Spot Warning Signs and Meet Requirements
Red Flags rules require your institution to prevent identity theft. These rules impose significant burdens on your bank risk management activities. You have to conduct a risk assessment to identify covered accounts; identify possibly dozens of issues that indicate a possible identity theft; develop a detection and response procedure for each; create a written program and train employees; and review its effectiveness at least once annually.
Scout makes it easy to spot the warning signs of identity theft and meet federal compliance regulations for tracking and reporting. Use the intuitive features of Scout’s web-based risk management dashboard to:
- Record and track ID theft events
- Spot trends and identify risk areas
- Produce four major required annual reports
Reduce ID Theft and Meet Regulatory Requirements
The Identity Theft Red Flags Regulations are part of the Fair and Accurate Credit Transactions Act (FACTA), an amendment to the Fair Credit Reporting Act. These rules are jointly issued by the Federal Trade Commission and other regulatory agencies and became active in 2008.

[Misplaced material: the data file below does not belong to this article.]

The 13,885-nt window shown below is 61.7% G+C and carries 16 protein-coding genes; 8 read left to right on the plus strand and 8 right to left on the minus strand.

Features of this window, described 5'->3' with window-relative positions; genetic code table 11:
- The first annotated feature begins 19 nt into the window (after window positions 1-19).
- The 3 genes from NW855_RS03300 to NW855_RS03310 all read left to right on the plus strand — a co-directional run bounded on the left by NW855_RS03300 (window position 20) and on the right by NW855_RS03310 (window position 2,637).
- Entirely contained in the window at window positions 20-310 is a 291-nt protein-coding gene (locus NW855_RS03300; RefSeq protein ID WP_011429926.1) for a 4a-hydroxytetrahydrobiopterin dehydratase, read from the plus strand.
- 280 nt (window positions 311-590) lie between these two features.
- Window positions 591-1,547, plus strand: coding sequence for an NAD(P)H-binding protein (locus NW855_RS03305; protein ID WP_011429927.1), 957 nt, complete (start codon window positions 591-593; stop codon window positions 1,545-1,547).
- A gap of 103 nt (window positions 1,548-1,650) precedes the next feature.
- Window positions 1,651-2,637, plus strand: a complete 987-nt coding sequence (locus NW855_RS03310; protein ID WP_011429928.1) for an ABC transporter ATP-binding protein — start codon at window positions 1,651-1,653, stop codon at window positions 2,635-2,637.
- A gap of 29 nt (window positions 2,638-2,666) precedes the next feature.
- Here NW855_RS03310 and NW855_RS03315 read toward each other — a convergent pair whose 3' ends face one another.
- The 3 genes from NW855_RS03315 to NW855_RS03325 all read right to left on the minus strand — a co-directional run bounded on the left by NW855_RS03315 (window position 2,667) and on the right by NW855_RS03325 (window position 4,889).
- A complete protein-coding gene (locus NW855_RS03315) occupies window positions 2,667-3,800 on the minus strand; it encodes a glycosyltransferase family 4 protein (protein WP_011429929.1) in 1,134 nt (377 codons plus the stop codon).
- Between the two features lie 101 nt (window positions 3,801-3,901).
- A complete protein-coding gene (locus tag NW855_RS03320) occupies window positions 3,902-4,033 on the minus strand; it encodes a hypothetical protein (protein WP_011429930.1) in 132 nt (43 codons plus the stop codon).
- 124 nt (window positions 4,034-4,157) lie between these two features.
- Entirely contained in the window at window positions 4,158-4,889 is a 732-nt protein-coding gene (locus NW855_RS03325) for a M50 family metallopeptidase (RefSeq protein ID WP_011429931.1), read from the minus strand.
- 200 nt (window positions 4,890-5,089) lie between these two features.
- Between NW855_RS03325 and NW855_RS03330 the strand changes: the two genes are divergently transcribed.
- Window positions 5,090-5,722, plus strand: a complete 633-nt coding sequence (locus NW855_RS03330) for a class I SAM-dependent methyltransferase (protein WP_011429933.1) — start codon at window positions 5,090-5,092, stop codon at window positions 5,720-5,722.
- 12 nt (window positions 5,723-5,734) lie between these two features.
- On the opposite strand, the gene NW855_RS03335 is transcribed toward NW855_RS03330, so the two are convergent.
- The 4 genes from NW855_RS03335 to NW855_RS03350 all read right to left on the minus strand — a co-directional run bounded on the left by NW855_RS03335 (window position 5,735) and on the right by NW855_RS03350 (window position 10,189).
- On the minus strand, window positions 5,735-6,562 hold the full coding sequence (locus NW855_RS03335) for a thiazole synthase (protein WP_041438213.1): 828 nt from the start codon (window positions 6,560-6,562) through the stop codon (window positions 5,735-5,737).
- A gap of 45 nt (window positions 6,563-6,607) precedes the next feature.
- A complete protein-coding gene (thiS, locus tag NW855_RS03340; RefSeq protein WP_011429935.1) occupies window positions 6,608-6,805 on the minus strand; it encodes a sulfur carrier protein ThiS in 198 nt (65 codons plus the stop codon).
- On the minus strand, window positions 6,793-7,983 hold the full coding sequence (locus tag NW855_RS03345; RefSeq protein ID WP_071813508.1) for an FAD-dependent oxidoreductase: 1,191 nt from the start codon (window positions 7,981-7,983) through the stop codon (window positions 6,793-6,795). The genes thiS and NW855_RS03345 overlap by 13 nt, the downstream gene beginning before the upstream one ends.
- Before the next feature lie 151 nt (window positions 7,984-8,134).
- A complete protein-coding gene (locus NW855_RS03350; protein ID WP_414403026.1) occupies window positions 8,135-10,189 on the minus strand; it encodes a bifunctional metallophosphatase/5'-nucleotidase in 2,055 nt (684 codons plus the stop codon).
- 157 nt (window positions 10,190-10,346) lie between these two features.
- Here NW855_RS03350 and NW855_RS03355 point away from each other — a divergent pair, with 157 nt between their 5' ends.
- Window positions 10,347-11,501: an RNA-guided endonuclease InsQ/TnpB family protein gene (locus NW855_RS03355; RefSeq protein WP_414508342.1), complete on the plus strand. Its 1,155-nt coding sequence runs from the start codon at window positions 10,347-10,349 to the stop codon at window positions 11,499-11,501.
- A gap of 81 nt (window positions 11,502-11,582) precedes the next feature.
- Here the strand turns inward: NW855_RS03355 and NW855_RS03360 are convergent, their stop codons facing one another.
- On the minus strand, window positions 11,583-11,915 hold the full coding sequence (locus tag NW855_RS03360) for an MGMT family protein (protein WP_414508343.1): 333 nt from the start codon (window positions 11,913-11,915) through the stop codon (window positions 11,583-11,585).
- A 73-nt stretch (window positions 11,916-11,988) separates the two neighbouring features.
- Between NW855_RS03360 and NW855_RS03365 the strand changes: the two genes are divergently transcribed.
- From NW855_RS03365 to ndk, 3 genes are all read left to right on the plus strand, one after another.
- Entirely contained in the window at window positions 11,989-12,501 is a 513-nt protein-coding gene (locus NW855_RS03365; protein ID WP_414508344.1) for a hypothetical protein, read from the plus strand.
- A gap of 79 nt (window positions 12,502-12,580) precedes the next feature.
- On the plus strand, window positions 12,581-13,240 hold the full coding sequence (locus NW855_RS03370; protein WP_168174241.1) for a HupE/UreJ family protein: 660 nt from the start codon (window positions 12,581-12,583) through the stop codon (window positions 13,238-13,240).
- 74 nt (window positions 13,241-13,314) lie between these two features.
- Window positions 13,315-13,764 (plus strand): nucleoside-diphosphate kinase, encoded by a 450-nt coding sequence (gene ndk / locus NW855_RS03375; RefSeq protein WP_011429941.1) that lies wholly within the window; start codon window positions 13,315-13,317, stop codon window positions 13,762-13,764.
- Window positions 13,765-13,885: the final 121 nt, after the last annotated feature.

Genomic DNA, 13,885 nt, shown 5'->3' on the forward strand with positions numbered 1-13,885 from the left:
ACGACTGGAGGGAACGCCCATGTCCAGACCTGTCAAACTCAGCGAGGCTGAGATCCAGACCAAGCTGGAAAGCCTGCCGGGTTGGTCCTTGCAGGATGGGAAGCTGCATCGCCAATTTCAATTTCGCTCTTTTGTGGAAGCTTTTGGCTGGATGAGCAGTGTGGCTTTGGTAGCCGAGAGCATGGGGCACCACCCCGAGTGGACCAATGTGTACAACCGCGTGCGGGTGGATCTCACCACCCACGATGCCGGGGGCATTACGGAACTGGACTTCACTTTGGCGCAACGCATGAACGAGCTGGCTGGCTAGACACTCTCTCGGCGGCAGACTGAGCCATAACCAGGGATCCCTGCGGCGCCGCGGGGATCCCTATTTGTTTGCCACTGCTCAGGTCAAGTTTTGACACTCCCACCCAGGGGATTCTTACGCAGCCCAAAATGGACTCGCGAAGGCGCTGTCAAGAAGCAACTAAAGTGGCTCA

Red Flags rules require creditors to take action to prevent identity theft. The rules are clearly applicable to all financial institutions and require you to do the following:
- Conduct a risk assessment to identify covered accounts.
- Identify issues that indicate a possible identity theft (the rules provide 26 red flags as a starting point).
- Develop a detection and response procedure for each.
- Create a written program that’s been approved by the board of directors.
- Train employees in implementation.
- Update the program as necessary.
- Review effectiveness at least once annually.
Take Red Flags Seriously
One important area in which some institutions are falling short is identifying and tracking identify theft instances experienced by their customers, regardless of whether the institution was directly involved. If any identity theft instance is reported to your institution, you are required to track and analyze it. Many institutions are familiar with these requirements but have yet to develop processes for tracking this information. FACTA is a complex piece of legislation and this important requirement sometimes gets overlooked.
Report the Right Way
FACTA requires annual board reporting on your identity theft activities. As with other risk management activities, little guidance is available to compliance officers when it comes to the right way to do this. But a basic rule of thumb applies: Shorter is better. Don’t burden boards with eye-glazing spreadsheets and page after page of lists. Instead, provide them with a short summary of how you’ve been maintaining you identity theft program. Show them:
- You have a process in place.
- How you tracked accounts.
- A summary of your analysis of all ID theft events reported by customers.
- How you plan to reduce these events.
Read our board reporting advice for more guidelines.